At present, I am working on a book-length manuscript preliminarily titled Paul and the Rhetoric of Crisis, which in part springs from the research done for the dissertation and my first book. With this work, I am applying rhetorical theory and some aspects of sound mapping to better understand the reason or reasons why Paul rejected the Jewish law for his Gentile converts. As mentioned, Paul is often accused of furthering, if not creating, the divide between Judaism and Christianity and I am interested in investigating this much-discussed issue/problem within Pauline studies.
After the completion of my book project, I envision working on the texts of the second century. As has come to light in much of the recent scholarship on early Christianity, it is the second century and not so much the first in which we begin to see various forms of Christianity taking shape. And it is in those later texts that one finds what appears to be a pressing concern to differentiate forms of Christianity from forms of Judaism. There is a growing consensus too that the biblical book of Acts, a work that tells the story of Christian origins, is a second- rather than late first-century composition. Acts is also one of the earliest witnesses to the word “Christian” (Acts 11:26, 26:28). In my article (fall, 2013), “Circumcision as a Means of Testing the Historicity of Acts 16:1–5,” I contribute to this newer understanding of Christian origins by demonstrating the literary dependency of the author of Acts on the Apostle Paul. I argue that Acts 16:1–5 is a strategic rewriting of Paul’s assessment of circumcision. Unlike the authentic Paul, the author of Acts refashions the narrative of Christian beginnings and moves it into newer and different directions. In an earlier article, “Theological Identity Making: Justin’s Use of Circumcision to Create Jews and Christians” (Journal of Early Christian Studies, 2010), I argue that Justin’s treatments of circumcision in his Dialogue with Trypho can be used as test case to demonstrate how this other second-century Christian author constructs two separate theological identities, one that is Christian and the other Jewish. Justin’s Dialogue is yet another instance of Christian identity formation within the second century. I am increasingly interested in the second century and would like to develop a course that deals with that period.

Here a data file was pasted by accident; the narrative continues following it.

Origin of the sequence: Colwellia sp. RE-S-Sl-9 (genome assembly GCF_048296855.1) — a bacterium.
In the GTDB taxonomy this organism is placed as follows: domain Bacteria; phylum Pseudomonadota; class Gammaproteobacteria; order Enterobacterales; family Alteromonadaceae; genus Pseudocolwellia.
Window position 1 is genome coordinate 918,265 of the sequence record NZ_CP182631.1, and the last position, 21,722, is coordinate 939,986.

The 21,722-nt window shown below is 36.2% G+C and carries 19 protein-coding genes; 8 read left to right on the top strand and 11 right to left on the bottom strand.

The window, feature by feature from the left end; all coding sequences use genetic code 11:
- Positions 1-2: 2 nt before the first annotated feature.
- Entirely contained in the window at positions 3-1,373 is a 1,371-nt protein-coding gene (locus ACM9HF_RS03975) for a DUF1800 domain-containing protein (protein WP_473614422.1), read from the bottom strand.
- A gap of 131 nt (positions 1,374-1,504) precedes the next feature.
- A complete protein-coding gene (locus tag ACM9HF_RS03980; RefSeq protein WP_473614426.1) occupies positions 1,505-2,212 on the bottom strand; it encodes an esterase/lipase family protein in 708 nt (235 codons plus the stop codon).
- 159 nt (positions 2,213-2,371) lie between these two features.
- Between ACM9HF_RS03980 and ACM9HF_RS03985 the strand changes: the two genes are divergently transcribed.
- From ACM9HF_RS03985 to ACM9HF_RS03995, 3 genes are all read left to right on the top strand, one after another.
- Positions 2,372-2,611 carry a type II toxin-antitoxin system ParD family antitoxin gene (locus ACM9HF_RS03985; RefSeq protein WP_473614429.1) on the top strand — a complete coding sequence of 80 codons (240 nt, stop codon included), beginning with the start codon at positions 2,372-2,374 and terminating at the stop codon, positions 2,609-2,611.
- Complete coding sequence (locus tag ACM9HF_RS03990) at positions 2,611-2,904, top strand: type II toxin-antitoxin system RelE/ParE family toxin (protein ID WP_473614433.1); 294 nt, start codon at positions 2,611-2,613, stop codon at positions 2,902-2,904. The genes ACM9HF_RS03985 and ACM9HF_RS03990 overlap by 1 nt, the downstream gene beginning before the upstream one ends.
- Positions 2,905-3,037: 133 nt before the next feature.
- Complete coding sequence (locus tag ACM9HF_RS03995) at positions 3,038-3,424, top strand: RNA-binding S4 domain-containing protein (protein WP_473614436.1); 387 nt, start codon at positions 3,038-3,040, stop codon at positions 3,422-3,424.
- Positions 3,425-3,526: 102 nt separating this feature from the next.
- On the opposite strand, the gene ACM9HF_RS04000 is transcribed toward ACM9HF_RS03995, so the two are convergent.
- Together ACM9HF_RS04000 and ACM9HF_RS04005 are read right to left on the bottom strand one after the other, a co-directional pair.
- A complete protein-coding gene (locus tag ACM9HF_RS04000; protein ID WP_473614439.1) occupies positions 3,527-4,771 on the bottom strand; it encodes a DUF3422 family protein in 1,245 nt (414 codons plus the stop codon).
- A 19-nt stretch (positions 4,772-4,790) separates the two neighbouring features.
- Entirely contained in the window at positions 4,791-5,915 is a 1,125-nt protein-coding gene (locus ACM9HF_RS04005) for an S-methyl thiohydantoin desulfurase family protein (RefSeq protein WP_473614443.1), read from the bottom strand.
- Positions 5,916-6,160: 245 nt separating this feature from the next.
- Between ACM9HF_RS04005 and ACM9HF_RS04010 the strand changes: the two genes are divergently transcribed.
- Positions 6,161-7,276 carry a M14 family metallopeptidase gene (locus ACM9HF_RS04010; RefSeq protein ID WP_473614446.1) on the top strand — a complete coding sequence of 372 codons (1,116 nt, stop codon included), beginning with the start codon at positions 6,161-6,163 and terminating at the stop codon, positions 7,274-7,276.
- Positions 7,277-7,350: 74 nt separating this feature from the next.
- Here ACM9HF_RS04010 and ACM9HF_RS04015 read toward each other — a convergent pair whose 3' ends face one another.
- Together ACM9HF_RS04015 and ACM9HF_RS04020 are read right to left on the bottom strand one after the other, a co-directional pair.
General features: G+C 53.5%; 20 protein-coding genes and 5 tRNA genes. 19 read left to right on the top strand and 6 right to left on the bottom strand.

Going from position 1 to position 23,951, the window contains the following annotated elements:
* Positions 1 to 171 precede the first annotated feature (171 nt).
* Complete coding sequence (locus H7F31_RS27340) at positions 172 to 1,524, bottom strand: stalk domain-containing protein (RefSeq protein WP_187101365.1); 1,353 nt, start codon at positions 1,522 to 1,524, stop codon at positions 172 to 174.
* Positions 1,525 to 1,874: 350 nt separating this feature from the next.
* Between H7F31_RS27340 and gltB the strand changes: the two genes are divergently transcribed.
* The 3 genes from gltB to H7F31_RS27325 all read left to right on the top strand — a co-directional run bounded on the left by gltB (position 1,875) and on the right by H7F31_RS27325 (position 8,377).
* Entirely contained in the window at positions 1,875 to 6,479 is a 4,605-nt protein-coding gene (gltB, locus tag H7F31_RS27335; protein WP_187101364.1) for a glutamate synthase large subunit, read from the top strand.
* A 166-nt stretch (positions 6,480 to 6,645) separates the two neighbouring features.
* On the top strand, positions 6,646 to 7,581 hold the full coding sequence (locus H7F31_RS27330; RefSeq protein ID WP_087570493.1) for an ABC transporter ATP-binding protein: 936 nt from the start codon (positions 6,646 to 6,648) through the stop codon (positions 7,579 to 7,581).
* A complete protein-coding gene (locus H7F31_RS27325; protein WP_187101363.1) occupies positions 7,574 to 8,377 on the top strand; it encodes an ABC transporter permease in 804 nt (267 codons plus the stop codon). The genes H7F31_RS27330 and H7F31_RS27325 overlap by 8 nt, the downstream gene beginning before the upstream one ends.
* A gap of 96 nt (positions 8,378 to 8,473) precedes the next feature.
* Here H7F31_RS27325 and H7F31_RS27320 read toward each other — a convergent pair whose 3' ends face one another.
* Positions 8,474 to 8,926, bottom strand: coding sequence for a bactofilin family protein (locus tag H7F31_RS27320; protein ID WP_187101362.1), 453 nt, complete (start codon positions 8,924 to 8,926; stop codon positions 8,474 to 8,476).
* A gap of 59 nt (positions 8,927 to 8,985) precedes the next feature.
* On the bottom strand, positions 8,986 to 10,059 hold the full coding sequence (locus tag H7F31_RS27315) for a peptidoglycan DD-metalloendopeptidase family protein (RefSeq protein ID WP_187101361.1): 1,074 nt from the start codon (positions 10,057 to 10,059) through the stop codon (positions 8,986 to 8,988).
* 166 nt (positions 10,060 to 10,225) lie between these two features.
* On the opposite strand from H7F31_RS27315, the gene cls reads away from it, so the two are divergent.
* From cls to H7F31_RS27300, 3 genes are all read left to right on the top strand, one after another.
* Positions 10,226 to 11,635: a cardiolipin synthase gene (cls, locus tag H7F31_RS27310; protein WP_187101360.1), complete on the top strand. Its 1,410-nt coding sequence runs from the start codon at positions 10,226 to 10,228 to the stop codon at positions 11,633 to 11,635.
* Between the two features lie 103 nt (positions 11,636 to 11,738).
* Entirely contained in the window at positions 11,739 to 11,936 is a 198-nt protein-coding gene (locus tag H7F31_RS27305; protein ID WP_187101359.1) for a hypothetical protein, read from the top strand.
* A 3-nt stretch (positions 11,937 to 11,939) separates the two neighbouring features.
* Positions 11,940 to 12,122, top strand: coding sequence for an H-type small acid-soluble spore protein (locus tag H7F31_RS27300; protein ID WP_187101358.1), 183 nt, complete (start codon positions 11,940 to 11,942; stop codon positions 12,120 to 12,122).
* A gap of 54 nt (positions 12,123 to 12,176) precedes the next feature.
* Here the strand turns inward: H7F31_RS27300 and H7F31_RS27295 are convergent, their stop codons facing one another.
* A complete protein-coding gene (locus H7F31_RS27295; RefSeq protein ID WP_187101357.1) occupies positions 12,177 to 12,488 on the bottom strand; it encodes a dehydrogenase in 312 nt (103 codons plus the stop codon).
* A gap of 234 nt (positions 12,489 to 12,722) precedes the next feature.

Nina Livesey is an Associate Professor of Religious Studies and Liberal Studies at the University of Oklahoma, as well as co-editor ofForum. She holds a master’s degree in Theological Studies and a doctorate in Biblical studies. More information about her publications, courses and research can be found on her website.